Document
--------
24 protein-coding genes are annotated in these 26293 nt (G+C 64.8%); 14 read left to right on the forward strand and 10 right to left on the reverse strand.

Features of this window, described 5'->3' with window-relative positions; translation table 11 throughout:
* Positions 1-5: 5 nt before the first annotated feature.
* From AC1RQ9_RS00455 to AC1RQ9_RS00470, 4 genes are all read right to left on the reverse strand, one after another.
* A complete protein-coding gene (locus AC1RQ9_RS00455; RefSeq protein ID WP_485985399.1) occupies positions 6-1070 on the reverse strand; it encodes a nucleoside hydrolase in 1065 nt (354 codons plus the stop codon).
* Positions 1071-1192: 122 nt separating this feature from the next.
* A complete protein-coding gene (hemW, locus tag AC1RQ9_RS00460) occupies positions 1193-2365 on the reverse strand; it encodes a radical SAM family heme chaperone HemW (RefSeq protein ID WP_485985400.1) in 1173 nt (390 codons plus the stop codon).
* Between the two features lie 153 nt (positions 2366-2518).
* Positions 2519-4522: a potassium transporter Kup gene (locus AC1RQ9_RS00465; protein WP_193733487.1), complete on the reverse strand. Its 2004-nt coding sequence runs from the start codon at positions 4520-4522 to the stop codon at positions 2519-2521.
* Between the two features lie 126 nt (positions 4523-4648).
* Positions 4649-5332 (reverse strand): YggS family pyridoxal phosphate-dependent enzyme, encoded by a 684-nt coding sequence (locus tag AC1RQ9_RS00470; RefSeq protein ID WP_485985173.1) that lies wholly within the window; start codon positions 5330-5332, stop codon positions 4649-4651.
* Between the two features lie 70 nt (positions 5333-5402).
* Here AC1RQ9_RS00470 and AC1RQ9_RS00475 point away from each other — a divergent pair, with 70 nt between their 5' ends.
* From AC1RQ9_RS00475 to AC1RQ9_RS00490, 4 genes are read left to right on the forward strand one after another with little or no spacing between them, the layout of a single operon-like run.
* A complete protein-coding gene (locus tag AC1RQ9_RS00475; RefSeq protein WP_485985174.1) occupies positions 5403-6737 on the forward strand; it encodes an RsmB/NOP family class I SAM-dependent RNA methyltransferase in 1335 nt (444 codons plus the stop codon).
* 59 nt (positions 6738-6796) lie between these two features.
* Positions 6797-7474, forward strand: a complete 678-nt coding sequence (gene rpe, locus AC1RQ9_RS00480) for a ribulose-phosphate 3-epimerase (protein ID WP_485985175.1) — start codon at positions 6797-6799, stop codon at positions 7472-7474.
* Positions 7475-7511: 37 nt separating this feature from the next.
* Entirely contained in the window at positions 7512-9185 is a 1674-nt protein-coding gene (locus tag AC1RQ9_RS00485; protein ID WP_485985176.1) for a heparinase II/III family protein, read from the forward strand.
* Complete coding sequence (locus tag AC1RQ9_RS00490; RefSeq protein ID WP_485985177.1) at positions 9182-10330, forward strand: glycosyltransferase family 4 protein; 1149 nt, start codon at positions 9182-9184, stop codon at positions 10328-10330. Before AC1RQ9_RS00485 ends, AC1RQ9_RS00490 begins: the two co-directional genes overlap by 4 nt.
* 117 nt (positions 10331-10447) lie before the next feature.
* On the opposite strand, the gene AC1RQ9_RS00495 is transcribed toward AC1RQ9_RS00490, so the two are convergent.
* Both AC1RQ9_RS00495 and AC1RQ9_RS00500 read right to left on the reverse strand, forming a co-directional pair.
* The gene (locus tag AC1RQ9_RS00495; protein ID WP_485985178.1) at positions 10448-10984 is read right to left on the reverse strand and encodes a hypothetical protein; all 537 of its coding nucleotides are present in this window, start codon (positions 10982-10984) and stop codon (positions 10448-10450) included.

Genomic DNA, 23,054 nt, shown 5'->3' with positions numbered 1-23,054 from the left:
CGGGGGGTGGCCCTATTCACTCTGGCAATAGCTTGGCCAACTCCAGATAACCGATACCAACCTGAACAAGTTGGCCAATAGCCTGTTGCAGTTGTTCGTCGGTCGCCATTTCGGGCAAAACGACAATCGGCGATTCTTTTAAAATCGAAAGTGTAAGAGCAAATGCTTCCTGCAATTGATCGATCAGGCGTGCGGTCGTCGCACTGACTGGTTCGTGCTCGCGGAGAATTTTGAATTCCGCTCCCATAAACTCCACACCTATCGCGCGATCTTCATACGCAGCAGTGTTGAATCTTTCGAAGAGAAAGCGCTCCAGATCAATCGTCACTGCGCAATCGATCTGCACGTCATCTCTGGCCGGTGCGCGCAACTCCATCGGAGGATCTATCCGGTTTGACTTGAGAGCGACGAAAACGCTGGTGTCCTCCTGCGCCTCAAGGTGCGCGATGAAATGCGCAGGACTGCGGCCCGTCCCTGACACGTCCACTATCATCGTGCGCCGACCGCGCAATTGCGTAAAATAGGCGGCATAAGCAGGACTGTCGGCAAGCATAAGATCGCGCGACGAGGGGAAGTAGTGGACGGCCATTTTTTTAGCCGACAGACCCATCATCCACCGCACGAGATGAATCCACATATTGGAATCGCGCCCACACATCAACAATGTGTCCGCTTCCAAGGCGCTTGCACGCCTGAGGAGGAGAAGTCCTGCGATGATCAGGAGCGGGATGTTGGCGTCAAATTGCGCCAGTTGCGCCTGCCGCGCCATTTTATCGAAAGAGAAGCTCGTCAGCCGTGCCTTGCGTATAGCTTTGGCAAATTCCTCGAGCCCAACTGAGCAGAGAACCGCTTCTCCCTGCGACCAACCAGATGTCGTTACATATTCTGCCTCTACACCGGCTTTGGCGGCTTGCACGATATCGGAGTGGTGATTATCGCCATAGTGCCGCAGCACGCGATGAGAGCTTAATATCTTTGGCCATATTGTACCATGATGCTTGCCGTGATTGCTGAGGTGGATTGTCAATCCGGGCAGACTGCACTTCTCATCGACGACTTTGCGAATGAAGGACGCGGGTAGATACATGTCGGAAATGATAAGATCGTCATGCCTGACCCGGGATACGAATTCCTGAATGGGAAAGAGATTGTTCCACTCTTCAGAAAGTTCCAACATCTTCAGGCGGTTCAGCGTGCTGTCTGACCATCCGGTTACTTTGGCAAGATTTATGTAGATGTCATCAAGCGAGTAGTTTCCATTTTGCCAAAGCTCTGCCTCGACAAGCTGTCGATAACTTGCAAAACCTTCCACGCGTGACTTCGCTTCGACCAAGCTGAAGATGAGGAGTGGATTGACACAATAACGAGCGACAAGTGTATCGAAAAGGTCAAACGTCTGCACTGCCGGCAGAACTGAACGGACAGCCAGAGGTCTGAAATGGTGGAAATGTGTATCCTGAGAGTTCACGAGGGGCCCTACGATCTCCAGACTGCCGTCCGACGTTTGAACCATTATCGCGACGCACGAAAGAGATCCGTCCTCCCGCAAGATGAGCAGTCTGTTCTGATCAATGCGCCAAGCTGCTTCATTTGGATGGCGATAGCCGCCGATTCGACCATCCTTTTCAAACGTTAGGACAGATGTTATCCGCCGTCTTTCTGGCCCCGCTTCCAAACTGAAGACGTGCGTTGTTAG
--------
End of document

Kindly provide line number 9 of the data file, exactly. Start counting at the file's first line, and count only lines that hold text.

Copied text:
* Positions 2519-4522: a potassium transporter Kup gene (locus AC1RQ9_RS00465; protein WP_193733487.1), complete on the reverse strand. Its 2004-nt coding sequence runs from the start codon at positions 4520-4522 to the stop codon at positions 2519-2521.